Book Review: Who Can You Trust? by Rachel Botsman

I was inspired to read this book by an interview with Botsman on a podcast I listen to. It’s based on a compelling overall narrative… how have we reached a point where no one trusts the President of the United States, but people agree to stay in spare rooms of complete strangers on AirBnB and will literally put their life in the hands of a self-driving car? Botsman came to fame writing about the sharing economy, so it makes sense to hear her perspective on the topic.

The book isn’t as bold as I would have liked in predicting the future. In books like these, I prefer to hear an experts opinion on what is likely to happen, whether it is good or not, and what that means we could/should be aware of. Botsman prefers to focus only on the third of these topics; the dangerous trends we are working towards. That said, she does offer a couple compelling cliffs that we appear to be confidently striding towards:

  1. Not Evaluating Bot’s Motives – Botsman weaves together stories of her daughter interacting with Alexa and scientific studies to show that as people become more comfortable with technology, we are too trustworthy of its “answers”. Her concern is that these bots that we “trust” are not there as a public service, but to influence us in to certain behaviors.
  2. Trusting Technology Before It’s Ready – Botsman also points out that there are a LOT of areas that artificial intelligence and algorithms have not figured out how to do well, but we seem to be willing to trust them without testing them. There are several good academic studies where this behavior is exhibited.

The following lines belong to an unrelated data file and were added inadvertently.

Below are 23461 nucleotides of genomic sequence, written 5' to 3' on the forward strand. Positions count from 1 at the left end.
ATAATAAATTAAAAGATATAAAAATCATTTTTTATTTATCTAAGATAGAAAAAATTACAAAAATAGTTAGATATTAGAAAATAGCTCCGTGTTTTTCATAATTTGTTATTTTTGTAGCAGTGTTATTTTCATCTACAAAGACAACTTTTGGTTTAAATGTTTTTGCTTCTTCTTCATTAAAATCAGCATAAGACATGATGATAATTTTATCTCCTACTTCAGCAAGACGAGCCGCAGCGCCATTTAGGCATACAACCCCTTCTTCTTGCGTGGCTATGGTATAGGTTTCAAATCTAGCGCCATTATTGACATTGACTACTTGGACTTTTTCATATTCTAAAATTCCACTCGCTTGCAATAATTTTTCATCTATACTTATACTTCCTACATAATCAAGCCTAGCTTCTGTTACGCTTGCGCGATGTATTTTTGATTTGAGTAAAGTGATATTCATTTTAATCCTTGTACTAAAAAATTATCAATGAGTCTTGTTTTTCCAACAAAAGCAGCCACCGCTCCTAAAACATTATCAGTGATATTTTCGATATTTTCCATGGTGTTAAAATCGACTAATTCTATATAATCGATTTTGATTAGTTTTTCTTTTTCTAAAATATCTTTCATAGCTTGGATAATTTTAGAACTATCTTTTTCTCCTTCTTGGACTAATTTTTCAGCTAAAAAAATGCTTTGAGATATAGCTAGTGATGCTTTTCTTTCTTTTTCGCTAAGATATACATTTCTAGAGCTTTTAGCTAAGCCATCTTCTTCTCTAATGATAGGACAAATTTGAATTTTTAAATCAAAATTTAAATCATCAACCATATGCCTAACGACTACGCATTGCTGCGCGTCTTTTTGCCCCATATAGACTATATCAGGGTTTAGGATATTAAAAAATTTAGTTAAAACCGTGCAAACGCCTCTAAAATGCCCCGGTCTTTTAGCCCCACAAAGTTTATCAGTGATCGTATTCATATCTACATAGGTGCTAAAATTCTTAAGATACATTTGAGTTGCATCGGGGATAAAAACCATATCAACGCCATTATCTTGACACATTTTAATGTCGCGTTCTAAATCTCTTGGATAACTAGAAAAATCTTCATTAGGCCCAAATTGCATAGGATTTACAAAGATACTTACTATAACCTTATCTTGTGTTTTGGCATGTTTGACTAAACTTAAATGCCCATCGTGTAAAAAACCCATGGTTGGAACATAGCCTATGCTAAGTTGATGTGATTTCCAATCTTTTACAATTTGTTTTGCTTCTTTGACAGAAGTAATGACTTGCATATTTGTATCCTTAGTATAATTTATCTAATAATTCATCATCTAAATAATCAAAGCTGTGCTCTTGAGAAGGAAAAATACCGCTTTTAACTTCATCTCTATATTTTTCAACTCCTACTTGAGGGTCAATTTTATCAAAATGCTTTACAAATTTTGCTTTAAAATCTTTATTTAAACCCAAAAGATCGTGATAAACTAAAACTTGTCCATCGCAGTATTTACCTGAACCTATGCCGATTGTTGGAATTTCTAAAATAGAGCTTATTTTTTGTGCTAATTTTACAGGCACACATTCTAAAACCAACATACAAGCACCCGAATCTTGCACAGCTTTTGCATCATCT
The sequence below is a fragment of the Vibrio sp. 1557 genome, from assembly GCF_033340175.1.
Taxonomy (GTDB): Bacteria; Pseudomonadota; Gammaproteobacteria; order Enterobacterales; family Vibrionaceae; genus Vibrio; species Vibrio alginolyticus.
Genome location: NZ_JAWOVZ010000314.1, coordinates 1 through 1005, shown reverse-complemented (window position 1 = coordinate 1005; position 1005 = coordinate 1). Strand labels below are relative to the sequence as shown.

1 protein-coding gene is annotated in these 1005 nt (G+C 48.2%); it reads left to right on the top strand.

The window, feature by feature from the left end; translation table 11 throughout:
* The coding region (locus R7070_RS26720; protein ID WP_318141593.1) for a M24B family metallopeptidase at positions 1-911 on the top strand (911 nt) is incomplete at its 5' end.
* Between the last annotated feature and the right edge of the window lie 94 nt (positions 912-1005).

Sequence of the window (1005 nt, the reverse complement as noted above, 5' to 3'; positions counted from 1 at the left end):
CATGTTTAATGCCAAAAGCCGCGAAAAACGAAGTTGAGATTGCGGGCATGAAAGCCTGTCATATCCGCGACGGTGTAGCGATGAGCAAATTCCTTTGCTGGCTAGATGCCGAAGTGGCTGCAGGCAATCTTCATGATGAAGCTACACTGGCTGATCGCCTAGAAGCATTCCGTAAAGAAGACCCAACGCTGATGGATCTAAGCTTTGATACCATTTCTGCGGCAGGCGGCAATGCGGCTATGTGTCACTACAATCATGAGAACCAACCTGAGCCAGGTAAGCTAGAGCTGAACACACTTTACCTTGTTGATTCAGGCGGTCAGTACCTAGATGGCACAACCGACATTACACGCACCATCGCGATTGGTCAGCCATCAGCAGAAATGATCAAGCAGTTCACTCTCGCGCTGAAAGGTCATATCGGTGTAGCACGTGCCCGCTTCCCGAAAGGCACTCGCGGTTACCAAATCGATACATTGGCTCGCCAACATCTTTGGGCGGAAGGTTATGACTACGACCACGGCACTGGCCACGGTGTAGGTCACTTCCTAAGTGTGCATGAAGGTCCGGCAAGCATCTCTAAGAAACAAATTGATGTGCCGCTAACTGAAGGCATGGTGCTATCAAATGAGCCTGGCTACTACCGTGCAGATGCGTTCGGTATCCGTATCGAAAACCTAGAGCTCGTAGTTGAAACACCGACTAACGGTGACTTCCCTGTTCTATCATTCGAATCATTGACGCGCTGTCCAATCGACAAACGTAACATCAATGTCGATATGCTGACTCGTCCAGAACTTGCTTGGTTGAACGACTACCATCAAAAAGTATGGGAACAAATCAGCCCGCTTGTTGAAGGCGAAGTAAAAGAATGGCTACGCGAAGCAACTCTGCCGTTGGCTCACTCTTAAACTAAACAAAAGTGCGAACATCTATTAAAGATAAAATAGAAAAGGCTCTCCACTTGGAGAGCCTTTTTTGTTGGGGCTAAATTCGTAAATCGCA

3. Algorithmic Trust (Blockchain) Can Be Manipulated – Botsman covers the Ethereum DAO hack very well. If you don’t know much about Block Chain you’ll be able to follow it. She points out two concerns with the hack. First, that the hacker didn’t really “break” the system, just found a way to use it that was unintended… imagine if Ethereum had become an international currency before that happened. Second, that a relatively small group of people decided to effectively “undo” the change. In this case they were doing “good”, but it still served to demonstrate that Blockchains can be manipulated.
  4. Reputation Based Trust Getting Out of Hand – The topic of the Social Credit Score in China is covered in more detail than I’ve ever read before and it is terrifying! It’s essentially a credit score system that doesn’t just evaluate your wealth and default history, but you friends, your political leanings, the places you’ve gone, your grades in school, your hobbies, and more. Essentially this will give the government access to incentivize all manner of behavior. The consequences will be real too, “people with low ratings will have slower internet connectivity; restricted access to more desirable night clubs, restaurants, and golf courses. To quote a government document, “allow the trustworthy to roam every where under heaven while making it hard for the discredited to take a single step.” While it is easy to say, that’s just China… we already evaluate people based on the number of followers they have, little blue check marks, star ratings on AirBnB or Uber, etc…

Overall, I recommend the book, but only if you are interested in these topics and would like a little hand book of the current state of them. I also don’t think this book will age well as these topics are evolving quickly. If you happen to come across this blog post after 2019… I doubt I’d still recommend it.